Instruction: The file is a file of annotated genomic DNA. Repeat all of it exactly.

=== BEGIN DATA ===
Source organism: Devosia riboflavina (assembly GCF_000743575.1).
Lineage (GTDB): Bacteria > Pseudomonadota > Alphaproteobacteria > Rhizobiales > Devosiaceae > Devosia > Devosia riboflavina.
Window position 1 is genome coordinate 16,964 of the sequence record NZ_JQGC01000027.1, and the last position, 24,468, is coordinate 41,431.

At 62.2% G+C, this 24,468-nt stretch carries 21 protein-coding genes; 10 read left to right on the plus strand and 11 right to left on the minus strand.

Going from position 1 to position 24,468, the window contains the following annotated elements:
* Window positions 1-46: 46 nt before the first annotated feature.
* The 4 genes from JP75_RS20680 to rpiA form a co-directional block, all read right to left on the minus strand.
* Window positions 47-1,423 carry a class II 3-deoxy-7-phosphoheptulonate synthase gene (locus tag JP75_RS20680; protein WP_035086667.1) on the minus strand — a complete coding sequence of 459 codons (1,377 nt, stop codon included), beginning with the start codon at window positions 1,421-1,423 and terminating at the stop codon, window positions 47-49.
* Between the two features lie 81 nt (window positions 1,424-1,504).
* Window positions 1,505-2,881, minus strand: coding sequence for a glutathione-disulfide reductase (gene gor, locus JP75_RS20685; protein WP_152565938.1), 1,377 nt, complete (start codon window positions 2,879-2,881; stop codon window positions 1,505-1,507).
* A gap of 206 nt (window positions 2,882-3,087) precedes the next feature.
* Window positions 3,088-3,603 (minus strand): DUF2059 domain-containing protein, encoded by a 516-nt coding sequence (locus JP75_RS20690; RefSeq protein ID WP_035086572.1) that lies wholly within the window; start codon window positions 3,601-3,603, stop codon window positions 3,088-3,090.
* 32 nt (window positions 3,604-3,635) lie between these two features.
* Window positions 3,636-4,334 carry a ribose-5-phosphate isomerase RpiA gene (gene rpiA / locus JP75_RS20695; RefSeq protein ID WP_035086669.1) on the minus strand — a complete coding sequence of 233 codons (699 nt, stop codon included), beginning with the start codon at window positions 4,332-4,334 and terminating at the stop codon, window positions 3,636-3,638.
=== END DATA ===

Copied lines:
Source organism: Devosia riboflavina (assembly GCF_000743575.1).
Lineage (GTDB): Bacteria > Pseudomonadota > Alphaproteobacteria > Rhizobiales > Devosiaceae > Devosia > Devosia riboflavina.
Window position 1 is genome coordinate 16,964 of the sequence record NZ_JQGC01000027.1, and the last position, 24,468, is coordinate 41,431.

At 62.2% G+C, this 24,468-nt stretch carries 21 protein-coding genes; 10 read left to right on the plus strand and 11 right to left on the minus strand.

Going from position 1 to position 24,468, the window contains the following annotated elements:
* Window positions 1-46: 46 nt before the first annotated feature.
* The 4 genes from JP75_RS20680 to rpiA form a co-directional block, all read right to left on the minus strand.
* Window positions 47-1,423 carry a class II 3-deoxy-7-phosphoheptulonate synthase gene (locus tag JP75_RS20680; protein WP_035086667.1) on the minus strand — a complete coding sequence of 459 codons (1,377 nt, stop codon included), beginning with the start codon at window positions 1,421-1,423 and terminating at the stop codon, window positions 47-49.
* Between the two features lie 81 nt (window positions 1,424-1,504).
* Window positions 1,505-2,881, minus strand: coding sequence for a glutathione-disulfide reductase (gene gor, locus JP75_RS20685; protein WP_152565938.1), 1,377 nt, complete (start codon window positions 2,879-2,881; stop codon window positions 1,505-1,507).
* A gap of 206 nt (window positions 2,882-3,087) precedes the next feature.
* Window positions 3,088-3,603 (minus strand): DUF2059 domain-containing protein, encoded by a 516-nt coding sequence (locus JP75_RS20690; RefSeq protein ID WP_035086572.1) that lies wholly within the window; start codon window positions 3,601-3,603, stop codon window positions 3,088-3,090.
* 32 nt (window positions 3,604-3,635) lie between these two features.
* Window positions 3,636-4,334 carry a ribose-5-phosphate isomerase RpiA gene (gene rpiA / locus JP75_RS20695; RefSeq protein ID WP_035086669.1) on the minus strand — a complete coding sequence of 233 codons (699 nt, stop codon included), beginning with the start codon at window positions 4,332-4,334 and terminating at the stop codon, window positions 3,636-3,638.